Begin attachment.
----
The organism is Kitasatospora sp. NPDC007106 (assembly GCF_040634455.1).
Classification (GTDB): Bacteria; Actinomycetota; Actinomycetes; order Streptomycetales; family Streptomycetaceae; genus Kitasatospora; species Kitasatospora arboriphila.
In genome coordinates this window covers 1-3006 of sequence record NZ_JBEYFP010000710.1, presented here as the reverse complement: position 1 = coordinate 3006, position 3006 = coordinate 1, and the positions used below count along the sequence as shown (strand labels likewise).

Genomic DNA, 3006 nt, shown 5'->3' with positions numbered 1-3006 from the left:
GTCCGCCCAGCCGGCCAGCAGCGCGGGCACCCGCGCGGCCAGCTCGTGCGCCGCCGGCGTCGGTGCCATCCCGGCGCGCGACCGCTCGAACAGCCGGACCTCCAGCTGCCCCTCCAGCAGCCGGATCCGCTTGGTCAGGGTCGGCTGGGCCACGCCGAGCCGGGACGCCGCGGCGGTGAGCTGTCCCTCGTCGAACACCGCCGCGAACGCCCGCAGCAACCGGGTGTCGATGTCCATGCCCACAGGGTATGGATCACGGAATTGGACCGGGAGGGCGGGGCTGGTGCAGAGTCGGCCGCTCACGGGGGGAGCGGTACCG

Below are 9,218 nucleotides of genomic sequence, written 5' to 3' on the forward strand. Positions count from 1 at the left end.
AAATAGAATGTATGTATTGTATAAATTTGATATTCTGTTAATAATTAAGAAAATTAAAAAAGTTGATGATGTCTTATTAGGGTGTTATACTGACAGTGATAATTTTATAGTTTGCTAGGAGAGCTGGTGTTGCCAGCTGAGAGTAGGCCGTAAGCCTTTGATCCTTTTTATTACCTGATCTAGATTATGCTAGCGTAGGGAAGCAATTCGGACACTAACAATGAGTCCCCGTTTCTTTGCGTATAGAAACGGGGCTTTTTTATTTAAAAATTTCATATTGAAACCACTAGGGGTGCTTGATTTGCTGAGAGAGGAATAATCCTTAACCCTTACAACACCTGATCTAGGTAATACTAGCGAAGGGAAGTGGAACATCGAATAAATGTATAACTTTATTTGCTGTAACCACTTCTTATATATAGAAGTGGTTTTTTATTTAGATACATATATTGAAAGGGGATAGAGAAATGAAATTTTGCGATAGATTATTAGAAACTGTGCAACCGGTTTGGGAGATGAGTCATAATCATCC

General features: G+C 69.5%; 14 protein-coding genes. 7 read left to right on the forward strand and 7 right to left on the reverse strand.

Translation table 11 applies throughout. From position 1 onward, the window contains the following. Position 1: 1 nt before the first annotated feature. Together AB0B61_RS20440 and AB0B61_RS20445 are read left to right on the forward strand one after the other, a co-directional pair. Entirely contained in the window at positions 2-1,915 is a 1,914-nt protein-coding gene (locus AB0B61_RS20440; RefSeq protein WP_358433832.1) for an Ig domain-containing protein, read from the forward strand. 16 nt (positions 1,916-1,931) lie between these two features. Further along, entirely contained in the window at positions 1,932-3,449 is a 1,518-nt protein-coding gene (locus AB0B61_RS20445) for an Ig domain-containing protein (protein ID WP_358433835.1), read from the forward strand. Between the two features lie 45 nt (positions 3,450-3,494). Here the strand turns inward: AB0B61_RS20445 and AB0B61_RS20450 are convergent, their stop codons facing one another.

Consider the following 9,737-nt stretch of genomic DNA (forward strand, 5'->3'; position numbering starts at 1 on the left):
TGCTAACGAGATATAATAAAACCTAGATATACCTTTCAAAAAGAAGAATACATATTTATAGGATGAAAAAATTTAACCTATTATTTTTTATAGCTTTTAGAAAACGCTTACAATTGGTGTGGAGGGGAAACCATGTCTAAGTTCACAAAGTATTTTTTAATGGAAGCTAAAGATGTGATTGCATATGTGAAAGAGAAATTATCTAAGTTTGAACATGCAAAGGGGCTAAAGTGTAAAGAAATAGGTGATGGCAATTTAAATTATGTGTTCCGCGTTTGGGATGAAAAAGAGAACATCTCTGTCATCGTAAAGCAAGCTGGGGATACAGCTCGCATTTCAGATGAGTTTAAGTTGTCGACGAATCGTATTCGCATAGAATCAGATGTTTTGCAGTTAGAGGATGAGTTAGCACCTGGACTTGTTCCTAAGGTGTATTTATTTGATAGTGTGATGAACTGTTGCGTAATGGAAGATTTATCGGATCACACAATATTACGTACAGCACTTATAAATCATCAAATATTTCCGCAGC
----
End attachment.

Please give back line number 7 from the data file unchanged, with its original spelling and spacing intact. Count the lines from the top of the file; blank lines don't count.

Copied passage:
AAATAGAATGTATGTATTGTATAAATTTGATATTCTGTTAATAATTAAGAAAATTAAAAAAGTTGATGATGTCTTATTAGGGTGTTATACTGACAGTGATAATTTTATAGTTTGCTAGGAGAGCTGGTGTTGCCAGCTGAGAGTAGGCCGTAAGCCTTTGATCCTTTTTATTACCTGATCTAGATTATGCTAGCGTAGGGAAGCAATTCGGACACTAACAATGAGTCCCCGTTTCTTTGCGTATAGAAACGGGGCTTTTTTATTTAAAAATTTCATATTGAAACCACTAGGGGTGCTTGATTTGCTGAGAGAGGAATAATCCTTAACCCTTACAACACCTGATCTAGGTAATACTAGCGAAGGGAAGTGGAACATCGAATAAATGTATAACTTTATTTGCTGTAACCACTTCTTATATATAGAAGTGGTTTTTTATTTAGATACATATATTGAAAGGGGATAGAGAAATGAAATTTTGCGATAGATTATTAGAAACTGTGCAACCGGTTTGGGAGATGAGTCATAATCATCC